Mr. Speaker, today I come to the floor to speak in support of H.R. 5, the Protecting Access to Health Care Act (PATH), which, among other things, will repeal yet another poorly designed provision from the Democrats’ health care law.
Specifically, this legislation would repeal the Independent Payment Advisory Board. IPAB, as it is commonly known, is a dangerous new government agency made up of unelected bureaucrats who can meet in total secrecy to decide what seniors will pay and what health care services will be available to seniors. This unaccountable board has but one objective – to save money by restricting access to health care for Medicare beneficiaries.
Nearly two years since its passage, the Democrats’ health care law remains deeply unpopular, with an Associated Press poll recently revealing that nearly half of the American people oppose the law. IPAB, which is a critical component of the law, illustrates why those concerns are still so strong. A separate poll confirms that opposition far outweighs support with:
- Seventy-three percent expressed concern that Medicare cuts recommended by IPAB could go into effect without Congressional approval, even if IPAB’s recommendations overturn a law previously passed by Congress;
- Seventy-one percent expressed concern that changes made to Medicare based on IPAB’s recommendations cannot be challenged in court; and
- Sixty-seven percent worry that IPAB could choose to limit which specific health services are covered by Medicare.
The American people have every reason to be worried. We should be protecting and empowering our seniors, not jeopardizing their access to health care. Yet IPAB removes seniors, physicians and families from the decision-making process about how to best meet their health care needs. Instead of giving seniors more choices, these unelected bureaucrats will take away choices from patients, doctors and families.
This “government knows best” approach is why Americans across the country support repeal – and it is also why there is strong bipartisan support here in Congress to repeal IPAB.
When the Ways and Means Committee considered this legislation, we received numerous letters from groups across the nation representing employers, patients, doctors and health care professionals who voiced strong support for IPAB repeal.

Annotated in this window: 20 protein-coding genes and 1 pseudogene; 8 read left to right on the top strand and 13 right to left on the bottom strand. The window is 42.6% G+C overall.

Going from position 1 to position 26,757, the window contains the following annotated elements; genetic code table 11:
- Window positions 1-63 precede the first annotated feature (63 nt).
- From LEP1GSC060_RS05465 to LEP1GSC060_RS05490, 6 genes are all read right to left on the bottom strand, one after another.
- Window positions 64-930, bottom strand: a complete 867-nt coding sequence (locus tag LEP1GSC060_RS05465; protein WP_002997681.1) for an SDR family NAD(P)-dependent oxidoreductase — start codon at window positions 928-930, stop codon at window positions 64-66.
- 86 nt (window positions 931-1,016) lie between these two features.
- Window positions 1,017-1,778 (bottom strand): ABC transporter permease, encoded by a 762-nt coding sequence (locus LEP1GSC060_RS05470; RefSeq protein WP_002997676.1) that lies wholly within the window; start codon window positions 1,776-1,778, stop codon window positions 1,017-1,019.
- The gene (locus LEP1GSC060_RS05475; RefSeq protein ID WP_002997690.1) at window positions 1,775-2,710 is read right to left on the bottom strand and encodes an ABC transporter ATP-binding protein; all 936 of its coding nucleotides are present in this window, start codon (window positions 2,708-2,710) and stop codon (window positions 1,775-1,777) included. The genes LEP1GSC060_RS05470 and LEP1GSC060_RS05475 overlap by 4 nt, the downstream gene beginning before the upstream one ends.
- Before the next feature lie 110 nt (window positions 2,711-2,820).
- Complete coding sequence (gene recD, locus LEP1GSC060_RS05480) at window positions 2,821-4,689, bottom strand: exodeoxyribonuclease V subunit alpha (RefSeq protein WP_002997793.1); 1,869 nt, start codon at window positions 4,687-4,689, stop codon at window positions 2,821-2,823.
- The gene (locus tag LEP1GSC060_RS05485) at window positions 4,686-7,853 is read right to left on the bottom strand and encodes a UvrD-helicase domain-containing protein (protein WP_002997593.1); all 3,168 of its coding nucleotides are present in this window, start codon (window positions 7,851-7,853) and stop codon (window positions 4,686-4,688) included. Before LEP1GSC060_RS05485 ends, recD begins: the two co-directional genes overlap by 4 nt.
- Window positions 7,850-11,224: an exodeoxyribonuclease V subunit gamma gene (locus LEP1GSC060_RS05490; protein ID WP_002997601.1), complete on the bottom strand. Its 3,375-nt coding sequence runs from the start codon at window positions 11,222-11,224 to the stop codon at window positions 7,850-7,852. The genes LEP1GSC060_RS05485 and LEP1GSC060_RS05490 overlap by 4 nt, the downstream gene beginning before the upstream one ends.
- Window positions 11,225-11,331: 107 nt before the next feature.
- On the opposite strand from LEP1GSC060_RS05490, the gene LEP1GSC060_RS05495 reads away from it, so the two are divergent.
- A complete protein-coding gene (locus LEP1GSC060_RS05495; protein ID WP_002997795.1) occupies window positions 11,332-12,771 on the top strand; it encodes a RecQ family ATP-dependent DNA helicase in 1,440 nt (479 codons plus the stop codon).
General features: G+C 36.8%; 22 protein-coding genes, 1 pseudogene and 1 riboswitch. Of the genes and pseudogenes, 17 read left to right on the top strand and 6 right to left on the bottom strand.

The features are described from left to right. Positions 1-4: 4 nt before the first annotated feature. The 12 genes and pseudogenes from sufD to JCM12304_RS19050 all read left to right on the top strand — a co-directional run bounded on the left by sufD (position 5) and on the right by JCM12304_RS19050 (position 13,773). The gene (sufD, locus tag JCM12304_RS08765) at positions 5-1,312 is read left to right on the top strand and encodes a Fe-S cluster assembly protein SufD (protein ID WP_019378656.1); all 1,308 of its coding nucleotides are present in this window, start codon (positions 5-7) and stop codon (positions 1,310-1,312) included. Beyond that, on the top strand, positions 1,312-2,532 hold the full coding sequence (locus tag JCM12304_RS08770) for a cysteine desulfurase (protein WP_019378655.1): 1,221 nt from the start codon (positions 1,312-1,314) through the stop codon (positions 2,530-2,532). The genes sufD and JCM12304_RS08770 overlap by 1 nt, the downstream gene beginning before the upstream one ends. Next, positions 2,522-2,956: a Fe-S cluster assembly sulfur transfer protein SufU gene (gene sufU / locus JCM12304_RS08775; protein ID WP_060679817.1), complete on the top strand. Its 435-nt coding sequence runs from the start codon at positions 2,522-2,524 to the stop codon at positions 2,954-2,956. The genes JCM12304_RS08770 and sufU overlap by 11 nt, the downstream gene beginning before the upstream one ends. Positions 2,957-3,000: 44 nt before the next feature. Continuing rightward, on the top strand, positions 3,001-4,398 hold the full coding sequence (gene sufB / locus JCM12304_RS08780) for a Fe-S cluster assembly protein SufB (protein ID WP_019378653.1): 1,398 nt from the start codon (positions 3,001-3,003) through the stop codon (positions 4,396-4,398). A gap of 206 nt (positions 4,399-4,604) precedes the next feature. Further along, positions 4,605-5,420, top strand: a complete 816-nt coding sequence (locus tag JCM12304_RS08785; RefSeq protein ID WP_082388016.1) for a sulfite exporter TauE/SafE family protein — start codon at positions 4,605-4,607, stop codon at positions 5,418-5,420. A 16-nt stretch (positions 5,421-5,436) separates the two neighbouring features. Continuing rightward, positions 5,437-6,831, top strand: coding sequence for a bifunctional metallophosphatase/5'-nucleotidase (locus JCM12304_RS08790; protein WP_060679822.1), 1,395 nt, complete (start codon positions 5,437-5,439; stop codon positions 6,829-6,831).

The groups span across the political spectrum and include Easter Seals, the Alliance of Specialty Medicine, the Veterans Health Council, Freedomworks and Americans for Tax Reform. In total, over 390 groups have signed letters asking that Congress repeal IPAB and I ask unanimous consent that these letters be submitted into the record.¬
America’s seniors deserve better. Without reform, the Medicare Trustees have said that Medicare will soon go broke and not be able to provide the benefits seniors rely on. With more and more Americans becoming eligible for Medicare each day, no time is more urgent than now to secure the future of beneficiaries’ access to care. IPAB does just the opposite – it threatens seniors’ access to health care – and that is why it must be repealed.
Mr. Speaker, the Democrats got it right when they named the IPAB. It truly is the “independent” payment advisory board. It is independent from seniors, independent from people with disabilities, independent from voters, independent from legal challenges and appeals, and independent from any accountability.
It is time to give that independence back to patients, doctors, and to Congress by voting to repeal this Washington power grab. I urge my colleagues to join me in supporting repeal of the Independent Payment Advisory Board and vote yes on this legislation.